ABOUT IMAM ABU DAWUD:
He is Abu Dawud Sulaymān ibn al-Ash‘ath al-Azdi as-Sijistani, commonly known simply as Abu Dawud, was a noted Persian collector of prophetic hadith, and compiled the third/fourth of the six "canonical" hadith collections, the Sunan Abu Dāwūd.
Abu Dawud was born in Sistan, eastern Iran (then-Persia) and died in 889 in Basra. Widely travelled among scholars of hadith, he went to Iraq, Egypt, Syria, Hijaz, Tihamah, Khurasan, Nishapur, and Marv among other places in order to collect hadith. He was primarily interested in jurisprudence, and as a result his collection focused largely on legal hadith. Out of about 500,000 hadith, he chose 4,800 for inclusion in his work. Imam Abu Dawud was a follower of Shafi'i / Hanbali school of jurisprudence. He said "From this book of mine four Hadith are sufficient for an intelligent and insightful person. They are: 'Deeds are to be judged only by intentions', 'Part of a man's good observance of Islam is that he leaves alone that which does not concern him', 'None of you can be a believer unless you love for your brother that which you love for yourself', 'The permitted (halal) is clear, and the forbidden (haram) is clear, between these two are doubtful matters. Whosoever abstains from these doubtful matters has saved his religion' "
He wrote some 21 books in total. Some of the most prominent are:
--- Sunan Abu Dāwūd, containing some 4,800 hadith, is his principal work He indicated that all the hadith in his collection were authenticated (sahih) unless specifically marked as unauthenticated (ḍaʿīf). Some scholars (such as Ibn Hajar al-Asqalani) believe a number of the unmarked ones to be ḍaʿīf as well.
--- Kitab al-Marāsīl, he lists 600 mursal hadith which, after extensive background investigation, he concludes are nonetheless sahih.
--- Risālat Abu Dāwūd ilā Ahli Makkah; his letter to the inhabitants of Makkah describing his Sunan Abu Dāwūd.
ABOUT IMAM SHARF AL-HAQ MUHAMMAD AL-'AZIM ABADI:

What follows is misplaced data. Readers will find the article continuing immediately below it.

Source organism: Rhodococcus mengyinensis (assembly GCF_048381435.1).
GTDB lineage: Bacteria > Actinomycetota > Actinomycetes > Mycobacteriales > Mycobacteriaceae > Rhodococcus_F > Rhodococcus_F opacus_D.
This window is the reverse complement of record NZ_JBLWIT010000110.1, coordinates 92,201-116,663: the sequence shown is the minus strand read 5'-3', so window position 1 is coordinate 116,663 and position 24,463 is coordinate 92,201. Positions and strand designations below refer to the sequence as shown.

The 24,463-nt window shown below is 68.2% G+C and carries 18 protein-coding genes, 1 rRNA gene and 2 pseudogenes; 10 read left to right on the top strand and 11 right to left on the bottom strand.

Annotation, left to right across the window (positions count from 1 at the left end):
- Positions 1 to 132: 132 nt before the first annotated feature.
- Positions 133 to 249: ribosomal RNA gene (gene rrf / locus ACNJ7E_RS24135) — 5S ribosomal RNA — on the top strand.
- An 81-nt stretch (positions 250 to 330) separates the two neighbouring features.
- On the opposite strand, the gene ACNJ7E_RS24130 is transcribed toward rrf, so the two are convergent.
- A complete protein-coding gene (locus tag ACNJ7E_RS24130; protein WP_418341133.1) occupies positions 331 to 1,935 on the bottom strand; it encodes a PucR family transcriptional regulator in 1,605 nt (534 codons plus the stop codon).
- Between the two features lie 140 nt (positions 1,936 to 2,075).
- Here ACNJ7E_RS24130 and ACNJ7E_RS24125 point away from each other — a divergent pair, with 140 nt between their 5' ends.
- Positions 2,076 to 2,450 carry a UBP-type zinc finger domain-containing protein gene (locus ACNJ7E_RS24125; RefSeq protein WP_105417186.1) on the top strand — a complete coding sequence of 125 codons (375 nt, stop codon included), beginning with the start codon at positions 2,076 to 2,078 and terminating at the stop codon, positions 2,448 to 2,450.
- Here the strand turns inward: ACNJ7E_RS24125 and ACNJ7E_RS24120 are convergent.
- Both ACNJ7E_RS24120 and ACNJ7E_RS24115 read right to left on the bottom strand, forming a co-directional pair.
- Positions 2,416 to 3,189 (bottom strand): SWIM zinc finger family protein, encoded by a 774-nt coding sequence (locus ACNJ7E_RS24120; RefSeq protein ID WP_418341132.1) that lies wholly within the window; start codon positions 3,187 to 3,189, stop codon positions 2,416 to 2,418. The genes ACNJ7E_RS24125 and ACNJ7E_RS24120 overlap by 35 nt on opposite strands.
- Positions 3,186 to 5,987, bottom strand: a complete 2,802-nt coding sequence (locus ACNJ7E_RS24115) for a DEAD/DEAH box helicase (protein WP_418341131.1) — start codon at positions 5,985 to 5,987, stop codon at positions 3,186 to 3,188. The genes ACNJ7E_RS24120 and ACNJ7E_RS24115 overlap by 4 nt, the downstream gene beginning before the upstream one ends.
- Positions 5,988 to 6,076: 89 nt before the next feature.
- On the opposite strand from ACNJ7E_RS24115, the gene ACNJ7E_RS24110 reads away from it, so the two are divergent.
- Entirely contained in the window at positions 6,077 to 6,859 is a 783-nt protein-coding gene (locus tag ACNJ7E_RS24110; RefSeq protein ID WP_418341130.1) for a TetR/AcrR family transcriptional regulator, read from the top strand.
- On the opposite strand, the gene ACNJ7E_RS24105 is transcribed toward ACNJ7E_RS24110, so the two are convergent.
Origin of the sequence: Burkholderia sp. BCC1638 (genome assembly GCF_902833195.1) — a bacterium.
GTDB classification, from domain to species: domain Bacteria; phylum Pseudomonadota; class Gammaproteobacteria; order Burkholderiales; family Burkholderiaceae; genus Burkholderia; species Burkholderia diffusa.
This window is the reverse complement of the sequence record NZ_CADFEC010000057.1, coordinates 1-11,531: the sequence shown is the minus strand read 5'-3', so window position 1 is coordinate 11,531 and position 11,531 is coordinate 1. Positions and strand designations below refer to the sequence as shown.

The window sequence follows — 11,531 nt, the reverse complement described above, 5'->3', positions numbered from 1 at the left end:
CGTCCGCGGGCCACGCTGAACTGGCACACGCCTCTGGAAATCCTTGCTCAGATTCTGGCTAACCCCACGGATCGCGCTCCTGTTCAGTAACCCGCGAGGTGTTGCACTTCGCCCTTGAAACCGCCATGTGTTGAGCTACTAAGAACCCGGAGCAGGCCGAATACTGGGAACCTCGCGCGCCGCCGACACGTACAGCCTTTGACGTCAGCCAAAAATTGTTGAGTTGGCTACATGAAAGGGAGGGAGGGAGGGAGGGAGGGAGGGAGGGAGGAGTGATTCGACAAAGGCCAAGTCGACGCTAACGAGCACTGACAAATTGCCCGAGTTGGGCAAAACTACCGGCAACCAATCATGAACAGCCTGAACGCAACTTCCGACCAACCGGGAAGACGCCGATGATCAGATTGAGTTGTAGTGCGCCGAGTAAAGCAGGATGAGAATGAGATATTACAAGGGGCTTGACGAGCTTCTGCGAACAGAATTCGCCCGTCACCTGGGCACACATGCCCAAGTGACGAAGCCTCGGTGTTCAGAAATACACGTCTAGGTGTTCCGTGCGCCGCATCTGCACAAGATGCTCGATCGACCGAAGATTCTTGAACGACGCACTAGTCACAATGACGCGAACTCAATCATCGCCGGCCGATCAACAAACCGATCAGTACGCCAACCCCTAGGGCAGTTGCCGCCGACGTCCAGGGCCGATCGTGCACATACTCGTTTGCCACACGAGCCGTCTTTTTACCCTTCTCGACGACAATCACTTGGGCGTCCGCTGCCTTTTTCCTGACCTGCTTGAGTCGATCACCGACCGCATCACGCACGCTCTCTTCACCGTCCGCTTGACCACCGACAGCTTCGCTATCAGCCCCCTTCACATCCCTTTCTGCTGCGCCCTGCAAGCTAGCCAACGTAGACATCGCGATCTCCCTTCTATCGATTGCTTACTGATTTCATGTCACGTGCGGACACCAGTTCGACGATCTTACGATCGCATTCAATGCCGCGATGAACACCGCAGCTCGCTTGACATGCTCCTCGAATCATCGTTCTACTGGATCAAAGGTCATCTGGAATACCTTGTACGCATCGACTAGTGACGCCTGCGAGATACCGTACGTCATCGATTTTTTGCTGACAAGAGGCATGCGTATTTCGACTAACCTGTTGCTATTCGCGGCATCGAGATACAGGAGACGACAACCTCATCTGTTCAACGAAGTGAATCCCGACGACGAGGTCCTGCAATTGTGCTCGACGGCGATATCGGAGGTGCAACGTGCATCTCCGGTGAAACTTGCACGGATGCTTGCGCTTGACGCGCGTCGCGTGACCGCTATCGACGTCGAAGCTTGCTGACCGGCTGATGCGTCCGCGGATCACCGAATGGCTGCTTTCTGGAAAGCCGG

He is Imam Abu-al-Tayyab Muhammad Shams-al-Haq bin Shaikh Ameer ‘Ali bin Shaikh Maqsood ‘Ali bin Shaikh Ghulam Haidar bin Shaikh Hedayetullah bin Shaikh Muhammad Zahid bin Shaikh Noor Muhammad bin Shaikh ‘Ala’uddin, also known as Shams-ul-haq Azeemabadi, was a prominent scholar of Hadith, from India. He is best known for writing the main commentary upon Sunan Abi Dawud.
He was born in Patna, formerly known as Azimabad, and received his Islamic education from Imam Syed Nazeer Husain. In 1894 he travelled to Mecca and Medina to perform the Hajj, and while there, he also had a chance to meet a number of notable scholars. Among the most important contributions of Azimabadi was the popularization and distribution of hadith and its literature.
Azimabadi had a very extensive library of Islamic manuscripts, which was considered to be among the best in India. He is the author of many books, but his most well known are the commentaries of Sunan Abi Dawud, which is called Ghayat ul-Maqsud in 32 volumes and 'Awn al-Ma'bud in 14 volumes. Azimabadi was also known for his views on the qualifications for a Mujaddid, or redeemer, in Islam; by his reckoning, Al-Suyuti and Murtaḍá al-Zabīdī were two prominent redeemers.
In 1910–11 the entire country was in the grip of an epidemic of plague. In Bihar, Azimabadi’s district, Patna was severely hit by this disease. After visiting the city of Dianwan on 15 March he had himself an attack of plague and after six days, on 21 March 1911 he died at the age of 53.
--- Ghayat ul-Maqsud Sharh Abi Dawud;
--- 'Awn al-Ma'bud 'ala Sharh Sunan Abi Dawud;